Besides keeping us organized, software personal assistants could help fix some of the world’s most vexing problems, according to Microsoft cofounder and philanthropist Bill Gates, who spoke yesterday about developments in computing at an event held at the company’s headquarters in Redmond, Washington.
“We’re in a golden age of computer science” that’s finally making possible, after years of discussion by him and others in the industry, “that idea of the powerful assistant that can help us get things done that can give us deep insights,” Gates said.
Gates made the remarks at Microsoft’s annual Faculty Summit, a gathering of researchers from the company and universities.
Readily accessible floods of data, combined with powerful cloud computing and advances in software, should allow personal assistants to “understand” what humans are doing and actively collaborate or help them out, said Gates. Smart assistant software could even be crucial in addressing some of the world’s most challenging problems, he said, as identified by his philanthropic organization the Gates Foundation.
Gates said, for example, that software able to intelligently interpret the available data about a person and respond could improve education. The nonprofit Gates Foundation has been the “biggest funder” of the online education platforms known as massive open online courses, or MOOCs, he said. Gates noted that although effective, modern MOOCs are relatively straightforward technologically, suggesting that they could be made much more impactful through use of smarter software.
Assistant-style software could support learners not only in the virtual classroom, he said, but in other aspects of school or college experience that help people benefit from education. Software might help recommend suitable career paths and the credentials and courses needed to take them, for example.
Automatically nudging a student—tactfully, based on available data about them—when they didn’t attend class, or helping staff understand why a student may be skipping lessons could help the U.S. address its world-leading college-dropout rates, said Gates. Improving education is one of the Gates Foundation’s major areas of focus, and the only one that spans both the U.S. and the developing world.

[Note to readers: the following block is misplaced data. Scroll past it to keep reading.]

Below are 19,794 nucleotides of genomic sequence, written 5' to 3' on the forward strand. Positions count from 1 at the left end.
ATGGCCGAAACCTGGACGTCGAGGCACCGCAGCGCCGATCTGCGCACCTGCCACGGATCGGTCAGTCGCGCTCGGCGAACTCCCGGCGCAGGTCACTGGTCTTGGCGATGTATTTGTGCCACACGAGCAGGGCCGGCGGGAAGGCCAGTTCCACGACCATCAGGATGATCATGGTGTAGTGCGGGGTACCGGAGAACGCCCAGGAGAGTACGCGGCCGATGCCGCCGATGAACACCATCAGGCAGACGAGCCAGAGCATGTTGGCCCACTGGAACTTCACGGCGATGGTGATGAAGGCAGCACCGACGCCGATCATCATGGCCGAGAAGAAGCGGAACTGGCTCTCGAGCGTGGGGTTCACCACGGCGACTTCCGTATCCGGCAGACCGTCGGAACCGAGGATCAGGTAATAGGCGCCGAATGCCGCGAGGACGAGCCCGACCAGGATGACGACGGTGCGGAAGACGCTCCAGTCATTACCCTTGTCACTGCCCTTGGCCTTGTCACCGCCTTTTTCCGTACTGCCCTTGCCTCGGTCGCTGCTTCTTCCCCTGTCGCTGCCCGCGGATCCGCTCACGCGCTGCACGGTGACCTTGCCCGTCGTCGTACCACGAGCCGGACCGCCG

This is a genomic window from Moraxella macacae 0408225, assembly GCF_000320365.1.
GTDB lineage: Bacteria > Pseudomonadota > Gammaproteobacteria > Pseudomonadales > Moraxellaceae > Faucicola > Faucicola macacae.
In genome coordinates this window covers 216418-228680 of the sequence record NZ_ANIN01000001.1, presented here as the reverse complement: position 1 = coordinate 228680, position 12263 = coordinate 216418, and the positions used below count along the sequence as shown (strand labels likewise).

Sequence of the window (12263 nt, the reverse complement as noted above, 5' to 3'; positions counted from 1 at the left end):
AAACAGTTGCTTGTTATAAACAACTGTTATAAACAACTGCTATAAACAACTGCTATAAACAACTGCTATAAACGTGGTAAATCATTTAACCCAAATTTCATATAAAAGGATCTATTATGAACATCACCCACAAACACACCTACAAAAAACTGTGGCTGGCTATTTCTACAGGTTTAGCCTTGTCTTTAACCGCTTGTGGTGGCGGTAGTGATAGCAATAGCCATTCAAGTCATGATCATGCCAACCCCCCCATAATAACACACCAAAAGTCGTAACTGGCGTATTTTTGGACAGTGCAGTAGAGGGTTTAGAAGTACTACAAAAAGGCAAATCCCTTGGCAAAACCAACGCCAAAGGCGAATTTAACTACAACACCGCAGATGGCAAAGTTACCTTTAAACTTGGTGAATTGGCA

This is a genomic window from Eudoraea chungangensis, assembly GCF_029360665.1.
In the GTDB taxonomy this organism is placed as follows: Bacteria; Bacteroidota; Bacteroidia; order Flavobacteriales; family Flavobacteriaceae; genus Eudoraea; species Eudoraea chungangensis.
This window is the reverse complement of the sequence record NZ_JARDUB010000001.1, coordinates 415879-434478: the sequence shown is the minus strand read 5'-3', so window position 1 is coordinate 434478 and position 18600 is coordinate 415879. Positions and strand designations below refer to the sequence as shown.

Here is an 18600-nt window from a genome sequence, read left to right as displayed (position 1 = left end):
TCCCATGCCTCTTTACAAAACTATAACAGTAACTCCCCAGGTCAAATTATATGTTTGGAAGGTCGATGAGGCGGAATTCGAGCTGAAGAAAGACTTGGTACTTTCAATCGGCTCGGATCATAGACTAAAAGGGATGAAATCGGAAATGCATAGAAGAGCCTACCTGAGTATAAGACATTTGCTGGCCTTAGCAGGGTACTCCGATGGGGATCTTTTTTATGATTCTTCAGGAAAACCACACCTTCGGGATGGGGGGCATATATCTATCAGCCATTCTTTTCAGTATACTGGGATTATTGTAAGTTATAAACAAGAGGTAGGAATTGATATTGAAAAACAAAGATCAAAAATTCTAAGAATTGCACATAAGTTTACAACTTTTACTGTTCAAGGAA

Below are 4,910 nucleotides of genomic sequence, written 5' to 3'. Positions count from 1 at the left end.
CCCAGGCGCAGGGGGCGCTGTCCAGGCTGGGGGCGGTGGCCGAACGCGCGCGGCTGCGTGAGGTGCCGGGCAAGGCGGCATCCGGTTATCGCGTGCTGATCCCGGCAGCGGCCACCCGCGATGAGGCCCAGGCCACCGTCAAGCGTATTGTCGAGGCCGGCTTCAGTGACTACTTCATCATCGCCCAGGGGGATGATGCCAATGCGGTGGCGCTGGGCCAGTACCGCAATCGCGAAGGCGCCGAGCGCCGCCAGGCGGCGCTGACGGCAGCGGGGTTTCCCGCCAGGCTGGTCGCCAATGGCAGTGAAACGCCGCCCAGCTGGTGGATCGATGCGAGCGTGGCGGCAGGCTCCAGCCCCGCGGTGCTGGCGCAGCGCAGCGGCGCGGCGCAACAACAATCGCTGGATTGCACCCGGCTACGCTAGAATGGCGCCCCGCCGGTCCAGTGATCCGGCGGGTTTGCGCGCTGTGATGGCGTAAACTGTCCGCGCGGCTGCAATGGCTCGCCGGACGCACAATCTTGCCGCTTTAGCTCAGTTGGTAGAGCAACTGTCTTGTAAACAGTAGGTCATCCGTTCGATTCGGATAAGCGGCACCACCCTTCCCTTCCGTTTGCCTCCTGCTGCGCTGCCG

Gates also said that combining mobile payment data with assistant software could allow the world’s poorest people to take better control of their finances. Microloan banks offer lines of credit to many unbanked poor, said Gates, but don’t help with saving, basic banking, or financial planning.
Gates imagined an assistant helping a Kenyan farmer using the M-Pesa mobile banking system that handles roughly 30 percent of the country’s GDP (see “Shopping via Text Message”). “When I sell my crop after the harvest, it advises me to save some of my money and even makes that deposit,” said Gates, who praised the data M-Pesa has made available for such projects. “We can instrument what’s going on in that currency in a way that isn’t possible in a conventional currency-based [system].”
Gates also said that assistant-style software could help office workers and others become much more productive. Today, most people make use of only a fraction of the capabilities of their computers, software, and the Web, he noted.
“As everybody gets essentially what we’ve called the personal agent—where we see where you’re going, we see your calendar, we see your communications—I think we’ll be more connected,” he said. Software could then correctly predict users’ needs and assist with tasks such as buying gifts or planning travel.
In a post-talk Q&A, Gates joked at his own expense about Microsoft’s history with personal assistant software, suggesting that a future personal assistant might take the form of a dog—a reference to the much-maligned Office Assistant feature, often known as Clippy, of earlier versions of Microsoft Office that guessed what a person was doing and offered to help. “It was a little bit premature, but I think it will reëmerge with a little bit more sophistication,” said Gates.
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